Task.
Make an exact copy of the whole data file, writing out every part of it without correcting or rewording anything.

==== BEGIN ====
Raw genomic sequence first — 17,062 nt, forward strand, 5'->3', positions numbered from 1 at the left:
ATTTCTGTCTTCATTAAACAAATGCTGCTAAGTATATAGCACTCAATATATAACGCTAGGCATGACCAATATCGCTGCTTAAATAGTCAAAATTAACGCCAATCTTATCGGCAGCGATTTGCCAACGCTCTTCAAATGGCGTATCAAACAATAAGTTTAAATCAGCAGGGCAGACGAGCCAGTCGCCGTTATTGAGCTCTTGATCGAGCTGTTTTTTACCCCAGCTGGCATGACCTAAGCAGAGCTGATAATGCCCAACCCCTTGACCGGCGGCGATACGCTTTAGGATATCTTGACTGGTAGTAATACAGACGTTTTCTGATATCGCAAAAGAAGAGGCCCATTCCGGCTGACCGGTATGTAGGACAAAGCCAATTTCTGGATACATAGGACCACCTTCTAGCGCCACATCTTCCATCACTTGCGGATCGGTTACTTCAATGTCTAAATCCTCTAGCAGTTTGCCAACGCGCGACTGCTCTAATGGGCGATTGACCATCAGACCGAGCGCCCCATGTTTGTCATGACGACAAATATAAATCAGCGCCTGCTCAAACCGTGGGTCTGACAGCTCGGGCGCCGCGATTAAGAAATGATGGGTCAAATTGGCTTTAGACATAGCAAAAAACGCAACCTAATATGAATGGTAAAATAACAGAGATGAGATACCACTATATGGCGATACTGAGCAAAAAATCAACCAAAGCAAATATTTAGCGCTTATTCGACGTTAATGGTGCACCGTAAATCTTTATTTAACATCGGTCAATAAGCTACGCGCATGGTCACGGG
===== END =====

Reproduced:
Raw genomic sequence first — 17,062 nt, forward strand, 5'->3', positions numbered from 1 at the left:
ATTTCTGTCTTCATTAAACAAATGCTGCTAAGTATATAGCACTCAATATATAACGCTAGGCATGACCAATATCGCTGCTTAAATAGTCAAAATTAACGCCAATCTTATCGGCAGCGATTTGCCAACGCTCTTCAAATGGCGTATCAAACAATAAGTTTAAATCAGCAGGGCAGACGAGCCAGTCGCCGTTATTGAGCTCTTGATCGAGCTGTTTTTTACCCCAGCTGGCATGACCTAAGCAGAGCTGATAATGCCCAACCCCTTGACCGGCGGCGATACGCTTTAGGATATCTTGACTGGTAGTAATACAGACGTTTTCTGATATCGCAAAAGAAGAGGCCCATTCCGGCTGACCGGTATGTAGGACAAAGCCAATTTCTGGATACATAGGACCACCTTCTAGCGCCACATCTTCCATCACTTGCGGATCGGTTACTTCAATGTCTAAATCCTCTAGCAGTTTGCCAACGCGCGACTGCTCTAATGGGCGATTGACCATCAGACCGAGCGCCCCATGTTTGTCATGACGACAAATATAAATCAGCGCCTGCTCAAACCGTGGGTCTGACAGCTCGGGCGCCGCGATTAAGAAATGATGGGTCAAATTGGCTTTAGACATAGCAAAAAACGCAACCTAATATGAATGGTAAAATAACAGAGATGAGATACCACTATATGGCGATACTGAGCAAAAAATCAACCAAAGCAAATATTTAGCGCTTATTCGACGTTAATGGTGCACCGTAAATCTTTATTTAACATCGGTCAATAAGCTACGCGCATGGTCACGGG